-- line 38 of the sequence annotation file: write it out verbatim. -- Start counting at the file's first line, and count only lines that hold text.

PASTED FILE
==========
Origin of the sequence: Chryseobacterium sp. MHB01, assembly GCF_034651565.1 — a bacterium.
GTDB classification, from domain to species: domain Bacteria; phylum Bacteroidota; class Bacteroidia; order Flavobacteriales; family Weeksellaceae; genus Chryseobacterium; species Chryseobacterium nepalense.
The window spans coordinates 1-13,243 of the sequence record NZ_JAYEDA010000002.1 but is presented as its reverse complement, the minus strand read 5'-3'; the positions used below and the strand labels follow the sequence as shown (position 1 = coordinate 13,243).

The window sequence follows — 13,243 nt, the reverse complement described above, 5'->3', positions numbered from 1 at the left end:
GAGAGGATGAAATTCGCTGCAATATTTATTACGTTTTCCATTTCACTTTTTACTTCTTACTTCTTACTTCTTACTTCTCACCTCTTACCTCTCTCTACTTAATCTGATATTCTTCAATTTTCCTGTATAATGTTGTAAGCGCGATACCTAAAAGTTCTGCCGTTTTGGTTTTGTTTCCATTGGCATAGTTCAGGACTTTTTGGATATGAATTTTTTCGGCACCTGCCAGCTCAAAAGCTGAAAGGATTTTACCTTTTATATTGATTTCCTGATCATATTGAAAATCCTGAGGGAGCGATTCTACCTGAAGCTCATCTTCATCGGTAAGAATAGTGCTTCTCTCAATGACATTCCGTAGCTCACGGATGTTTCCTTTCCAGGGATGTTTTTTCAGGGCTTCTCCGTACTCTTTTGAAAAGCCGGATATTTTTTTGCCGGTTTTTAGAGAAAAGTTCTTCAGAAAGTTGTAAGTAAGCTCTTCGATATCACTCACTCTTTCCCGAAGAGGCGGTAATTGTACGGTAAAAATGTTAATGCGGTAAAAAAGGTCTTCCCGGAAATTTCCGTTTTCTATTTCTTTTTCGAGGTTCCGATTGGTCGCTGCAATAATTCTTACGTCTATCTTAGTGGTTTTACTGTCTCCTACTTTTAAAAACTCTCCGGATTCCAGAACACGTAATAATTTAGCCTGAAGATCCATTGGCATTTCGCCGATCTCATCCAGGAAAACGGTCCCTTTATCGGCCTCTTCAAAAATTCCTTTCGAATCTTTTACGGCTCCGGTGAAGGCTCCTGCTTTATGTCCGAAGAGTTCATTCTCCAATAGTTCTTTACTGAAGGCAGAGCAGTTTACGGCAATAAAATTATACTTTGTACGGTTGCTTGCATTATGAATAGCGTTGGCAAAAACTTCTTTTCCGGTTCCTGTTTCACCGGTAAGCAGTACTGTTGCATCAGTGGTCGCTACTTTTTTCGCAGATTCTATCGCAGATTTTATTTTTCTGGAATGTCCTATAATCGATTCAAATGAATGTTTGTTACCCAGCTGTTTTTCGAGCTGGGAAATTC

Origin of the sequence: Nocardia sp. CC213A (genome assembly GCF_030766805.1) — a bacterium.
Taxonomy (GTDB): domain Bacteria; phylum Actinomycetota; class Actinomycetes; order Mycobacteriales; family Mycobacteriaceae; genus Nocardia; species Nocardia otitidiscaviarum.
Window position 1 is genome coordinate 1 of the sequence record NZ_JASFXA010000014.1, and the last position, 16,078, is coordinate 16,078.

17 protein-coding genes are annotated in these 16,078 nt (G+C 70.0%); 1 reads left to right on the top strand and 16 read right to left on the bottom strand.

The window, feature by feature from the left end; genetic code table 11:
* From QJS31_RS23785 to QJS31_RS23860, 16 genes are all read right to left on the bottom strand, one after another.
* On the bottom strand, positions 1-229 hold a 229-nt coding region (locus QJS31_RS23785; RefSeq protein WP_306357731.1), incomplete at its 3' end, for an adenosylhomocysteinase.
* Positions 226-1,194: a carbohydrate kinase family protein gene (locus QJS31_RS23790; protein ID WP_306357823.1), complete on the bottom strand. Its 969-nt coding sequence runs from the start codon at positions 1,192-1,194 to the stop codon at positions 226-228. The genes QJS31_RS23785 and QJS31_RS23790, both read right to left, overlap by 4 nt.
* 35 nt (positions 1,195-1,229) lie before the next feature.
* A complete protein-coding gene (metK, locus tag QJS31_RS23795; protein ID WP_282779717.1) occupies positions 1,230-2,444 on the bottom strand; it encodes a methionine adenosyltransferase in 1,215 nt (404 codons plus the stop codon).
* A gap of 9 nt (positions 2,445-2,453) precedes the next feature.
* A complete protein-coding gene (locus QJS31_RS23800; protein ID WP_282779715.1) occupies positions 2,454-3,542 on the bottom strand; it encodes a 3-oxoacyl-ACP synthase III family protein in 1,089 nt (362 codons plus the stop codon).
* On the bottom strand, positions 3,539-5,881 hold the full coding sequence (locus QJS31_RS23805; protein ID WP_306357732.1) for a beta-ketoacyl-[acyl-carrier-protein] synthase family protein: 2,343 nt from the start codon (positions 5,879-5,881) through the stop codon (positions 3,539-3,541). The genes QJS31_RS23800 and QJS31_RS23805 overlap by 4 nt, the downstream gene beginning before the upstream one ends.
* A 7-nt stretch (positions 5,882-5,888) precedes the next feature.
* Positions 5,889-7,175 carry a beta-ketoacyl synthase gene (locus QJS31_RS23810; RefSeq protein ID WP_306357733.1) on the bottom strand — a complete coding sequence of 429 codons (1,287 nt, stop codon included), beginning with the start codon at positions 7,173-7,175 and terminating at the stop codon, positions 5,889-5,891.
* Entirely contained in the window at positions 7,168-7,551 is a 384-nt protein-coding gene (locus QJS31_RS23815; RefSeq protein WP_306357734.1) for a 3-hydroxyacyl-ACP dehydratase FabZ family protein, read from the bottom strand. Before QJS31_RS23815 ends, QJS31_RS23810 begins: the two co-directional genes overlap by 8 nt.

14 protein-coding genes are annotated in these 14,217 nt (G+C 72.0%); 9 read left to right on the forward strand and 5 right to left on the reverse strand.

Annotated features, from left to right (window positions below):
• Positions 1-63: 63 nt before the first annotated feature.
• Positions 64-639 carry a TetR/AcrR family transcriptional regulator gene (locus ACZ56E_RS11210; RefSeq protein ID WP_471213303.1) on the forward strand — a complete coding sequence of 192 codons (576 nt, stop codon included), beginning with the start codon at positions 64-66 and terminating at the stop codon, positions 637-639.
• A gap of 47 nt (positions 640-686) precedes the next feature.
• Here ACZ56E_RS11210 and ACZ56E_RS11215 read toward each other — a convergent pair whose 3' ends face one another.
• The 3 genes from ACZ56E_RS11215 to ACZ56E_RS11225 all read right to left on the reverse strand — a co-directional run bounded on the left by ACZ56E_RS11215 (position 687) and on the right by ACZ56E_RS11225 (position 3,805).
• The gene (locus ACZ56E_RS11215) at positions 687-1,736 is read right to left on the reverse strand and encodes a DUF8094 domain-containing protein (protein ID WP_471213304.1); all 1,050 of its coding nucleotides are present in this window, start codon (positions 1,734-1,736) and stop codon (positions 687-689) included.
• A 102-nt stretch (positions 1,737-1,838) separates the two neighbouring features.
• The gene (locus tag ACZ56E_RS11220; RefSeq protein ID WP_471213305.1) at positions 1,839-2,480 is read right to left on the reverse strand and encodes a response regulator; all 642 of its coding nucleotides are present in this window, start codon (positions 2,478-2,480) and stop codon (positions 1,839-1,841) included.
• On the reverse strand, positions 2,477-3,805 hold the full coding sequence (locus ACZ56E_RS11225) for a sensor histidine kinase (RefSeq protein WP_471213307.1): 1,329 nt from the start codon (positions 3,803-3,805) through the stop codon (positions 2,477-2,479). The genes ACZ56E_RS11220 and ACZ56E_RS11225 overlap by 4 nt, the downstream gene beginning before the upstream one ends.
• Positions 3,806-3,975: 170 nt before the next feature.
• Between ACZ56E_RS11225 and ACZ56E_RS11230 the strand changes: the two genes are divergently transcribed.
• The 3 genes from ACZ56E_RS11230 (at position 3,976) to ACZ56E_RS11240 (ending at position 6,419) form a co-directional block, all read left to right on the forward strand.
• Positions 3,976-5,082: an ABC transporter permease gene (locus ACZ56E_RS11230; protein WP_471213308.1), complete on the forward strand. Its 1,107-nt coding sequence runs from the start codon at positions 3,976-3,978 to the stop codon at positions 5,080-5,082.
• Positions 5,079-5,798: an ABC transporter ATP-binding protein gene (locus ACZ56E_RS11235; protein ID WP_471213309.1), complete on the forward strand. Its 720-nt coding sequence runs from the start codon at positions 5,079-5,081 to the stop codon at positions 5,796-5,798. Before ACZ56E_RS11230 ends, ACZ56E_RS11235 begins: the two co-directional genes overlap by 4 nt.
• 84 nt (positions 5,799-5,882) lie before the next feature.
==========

• 84 nt (positions 5,799-5,882) lie before the next feature.